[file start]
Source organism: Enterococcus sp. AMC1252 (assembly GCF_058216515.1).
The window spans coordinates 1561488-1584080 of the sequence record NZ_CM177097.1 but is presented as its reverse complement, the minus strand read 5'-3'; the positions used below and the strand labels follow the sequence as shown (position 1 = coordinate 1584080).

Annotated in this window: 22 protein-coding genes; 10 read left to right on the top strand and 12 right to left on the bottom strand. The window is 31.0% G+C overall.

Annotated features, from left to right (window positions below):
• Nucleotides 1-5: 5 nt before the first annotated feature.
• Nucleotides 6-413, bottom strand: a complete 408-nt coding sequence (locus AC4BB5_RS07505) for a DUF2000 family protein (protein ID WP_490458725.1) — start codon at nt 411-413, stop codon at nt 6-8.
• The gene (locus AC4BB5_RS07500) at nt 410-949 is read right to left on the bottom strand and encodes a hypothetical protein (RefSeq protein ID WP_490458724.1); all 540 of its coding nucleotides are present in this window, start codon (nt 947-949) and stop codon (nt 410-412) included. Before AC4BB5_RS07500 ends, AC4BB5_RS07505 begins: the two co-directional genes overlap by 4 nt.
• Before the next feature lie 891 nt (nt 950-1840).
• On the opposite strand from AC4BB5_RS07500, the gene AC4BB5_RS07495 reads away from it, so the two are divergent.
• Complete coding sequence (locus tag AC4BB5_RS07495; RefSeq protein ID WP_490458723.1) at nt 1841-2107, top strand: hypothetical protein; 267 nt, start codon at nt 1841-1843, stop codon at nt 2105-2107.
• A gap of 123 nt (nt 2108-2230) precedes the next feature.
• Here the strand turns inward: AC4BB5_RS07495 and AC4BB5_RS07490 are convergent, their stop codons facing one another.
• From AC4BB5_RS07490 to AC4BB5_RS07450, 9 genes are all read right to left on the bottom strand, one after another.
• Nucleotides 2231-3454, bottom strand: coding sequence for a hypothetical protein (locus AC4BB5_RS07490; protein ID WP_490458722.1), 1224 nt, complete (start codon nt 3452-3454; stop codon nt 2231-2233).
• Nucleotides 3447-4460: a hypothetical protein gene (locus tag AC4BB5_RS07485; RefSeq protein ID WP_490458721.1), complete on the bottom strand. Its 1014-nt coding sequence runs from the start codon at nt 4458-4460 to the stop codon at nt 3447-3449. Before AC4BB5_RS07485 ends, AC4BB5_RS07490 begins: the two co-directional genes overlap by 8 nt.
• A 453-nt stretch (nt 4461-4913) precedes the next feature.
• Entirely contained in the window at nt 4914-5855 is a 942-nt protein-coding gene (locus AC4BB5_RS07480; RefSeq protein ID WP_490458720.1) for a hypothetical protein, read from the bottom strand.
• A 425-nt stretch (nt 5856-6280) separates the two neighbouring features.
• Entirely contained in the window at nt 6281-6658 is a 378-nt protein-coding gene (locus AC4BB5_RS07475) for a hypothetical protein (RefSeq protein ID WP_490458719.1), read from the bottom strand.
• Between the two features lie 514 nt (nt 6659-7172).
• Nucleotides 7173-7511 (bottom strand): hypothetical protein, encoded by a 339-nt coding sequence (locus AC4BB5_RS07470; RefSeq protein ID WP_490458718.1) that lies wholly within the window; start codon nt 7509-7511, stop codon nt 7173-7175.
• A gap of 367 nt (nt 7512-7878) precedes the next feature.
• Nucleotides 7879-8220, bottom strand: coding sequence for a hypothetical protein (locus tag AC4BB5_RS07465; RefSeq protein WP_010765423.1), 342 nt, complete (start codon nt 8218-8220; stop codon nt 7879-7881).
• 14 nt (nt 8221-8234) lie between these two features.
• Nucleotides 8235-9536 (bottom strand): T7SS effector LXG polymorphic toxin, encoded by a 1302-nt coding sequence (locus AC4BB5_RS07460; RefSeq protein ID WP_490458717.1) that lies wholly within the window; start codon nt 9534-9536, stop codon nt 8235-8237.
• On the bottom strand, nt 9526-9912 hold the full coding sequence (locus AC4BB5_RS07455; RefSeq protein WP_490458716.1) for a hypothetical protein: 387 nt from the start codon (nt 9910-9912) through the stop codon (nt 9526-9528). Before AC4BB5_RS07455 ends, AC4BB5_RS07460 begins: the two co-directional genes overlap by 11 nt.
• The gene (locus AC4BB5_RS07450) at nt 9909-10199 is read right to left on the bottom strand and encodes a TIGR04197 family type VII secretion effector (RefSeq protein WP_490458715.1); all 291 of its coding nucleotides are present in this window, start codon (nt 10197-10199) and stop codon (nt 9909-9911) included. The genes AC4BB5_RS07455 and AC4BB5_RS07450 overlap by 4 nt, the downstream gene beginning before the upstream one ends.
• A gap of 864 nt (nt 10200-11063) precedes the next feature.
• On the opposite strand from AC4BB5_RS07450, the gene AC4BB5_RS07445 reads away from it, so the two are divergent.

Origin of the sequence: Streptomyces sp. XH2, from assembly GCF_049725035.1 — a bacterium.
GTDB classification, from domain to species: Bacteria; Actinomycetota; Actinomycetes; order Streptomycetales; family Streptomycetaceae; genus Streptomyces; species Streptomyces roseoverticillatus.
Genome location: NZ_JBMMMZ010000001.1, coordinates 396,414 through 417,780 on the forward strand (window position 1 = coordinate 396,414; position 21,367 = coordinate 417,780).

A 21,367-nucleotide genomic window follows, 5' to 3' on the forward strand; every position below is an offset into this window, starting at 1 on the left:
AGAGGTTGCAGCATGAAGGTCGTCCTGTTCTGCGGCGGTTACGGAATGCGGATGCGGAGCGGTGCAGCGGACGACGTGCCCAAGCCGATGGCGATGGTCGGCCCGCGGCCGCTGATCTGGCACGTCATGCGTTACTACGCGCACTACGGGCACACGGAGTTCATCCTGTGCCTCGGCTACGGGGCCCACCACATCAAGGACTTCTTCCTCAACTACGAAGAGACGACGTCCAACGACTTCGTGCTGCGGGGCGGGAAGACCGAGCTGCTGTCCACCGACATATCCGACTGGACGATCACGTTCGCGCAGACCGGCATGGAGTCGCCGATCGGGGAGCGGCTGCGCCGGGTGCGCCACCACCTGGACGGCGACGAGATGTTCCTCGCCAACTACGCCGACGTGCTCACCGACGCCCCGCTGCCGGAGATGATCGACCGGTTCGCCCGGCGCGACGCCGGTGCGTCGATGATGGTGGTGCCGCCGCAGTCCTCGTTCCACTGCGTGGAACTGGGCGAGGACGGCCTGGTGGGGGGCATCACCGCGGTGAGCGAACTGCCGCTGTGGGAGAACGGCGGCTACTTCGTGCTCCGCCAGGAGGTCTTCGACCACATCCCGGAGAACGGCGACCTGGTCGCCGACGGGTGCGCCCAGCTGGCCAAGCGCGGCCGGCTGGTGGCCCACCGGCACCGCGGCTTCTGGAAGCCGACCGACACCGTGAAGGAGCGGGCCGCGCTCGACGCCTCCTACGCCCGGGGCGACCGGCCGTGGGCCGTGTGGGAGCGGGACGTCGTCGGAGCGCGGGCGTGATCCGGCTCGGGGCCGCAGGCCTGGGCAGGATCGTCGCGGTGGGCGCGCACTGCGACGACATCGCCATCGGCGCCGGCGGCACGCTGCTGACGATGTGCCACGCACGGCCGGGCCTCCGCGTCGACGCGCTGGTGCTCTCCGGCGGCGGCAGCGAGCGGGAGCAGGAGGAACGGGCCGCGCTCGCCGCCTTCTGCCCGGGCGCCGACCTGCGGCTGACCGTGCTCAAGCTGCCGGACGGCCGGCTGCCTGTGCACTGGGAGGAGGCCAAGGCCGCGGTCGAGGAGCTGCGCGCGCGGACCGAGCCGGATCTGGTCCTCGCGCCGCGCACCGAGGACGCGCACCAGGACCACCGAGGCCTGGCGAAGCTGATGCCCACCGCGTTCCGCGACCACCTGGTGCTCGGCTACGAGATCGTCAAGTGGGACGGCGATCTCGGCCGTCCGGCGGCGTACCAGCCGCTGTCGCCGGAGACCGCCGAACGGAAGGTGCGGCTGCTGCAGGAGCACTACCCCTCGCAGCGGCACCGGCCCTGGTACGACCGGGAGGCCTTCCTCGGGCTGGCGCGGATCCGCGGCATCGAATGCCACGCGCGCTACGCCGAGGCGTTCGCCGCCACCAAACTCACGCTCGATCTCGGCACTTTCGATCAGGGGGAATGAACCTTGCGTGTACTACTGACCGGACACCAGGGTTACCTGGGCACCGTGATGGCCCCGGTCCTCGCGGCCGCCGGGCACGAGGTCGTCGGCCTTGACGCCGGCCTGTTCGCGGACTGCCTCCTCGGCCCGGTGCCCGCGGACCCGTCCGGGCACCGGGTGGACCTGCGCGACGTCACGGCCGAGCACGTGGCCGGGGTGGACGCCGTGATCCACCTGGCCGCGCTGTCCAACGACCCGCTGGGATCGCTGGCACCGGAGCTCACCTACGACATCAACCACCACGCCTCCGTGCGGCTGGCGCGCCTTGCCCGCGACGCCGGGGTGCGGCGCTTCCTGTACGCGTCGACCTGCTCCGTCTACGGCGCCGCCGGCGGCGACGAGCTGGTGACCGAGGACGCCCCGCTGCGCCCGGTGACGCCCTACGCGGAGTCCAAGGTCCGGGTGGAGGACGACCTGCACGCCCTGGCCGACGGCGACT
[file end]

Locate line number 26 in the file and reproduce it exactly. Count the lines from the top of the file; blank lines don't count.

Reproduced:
• On the bottom strand, nt 9526-9912 hold the full coding sequence (locus AC4BB5_RS07455; RefSeq protein WP_490458716.1) for a hypothetical protein: 387 nt from the start codon (nt 9910-9912) through the stop codon (nt 9526-9528). Before AC4BB5_RS07455 ends, AC4BB5_RS07460 begins: the two co-directional genes overlap by 11 nt.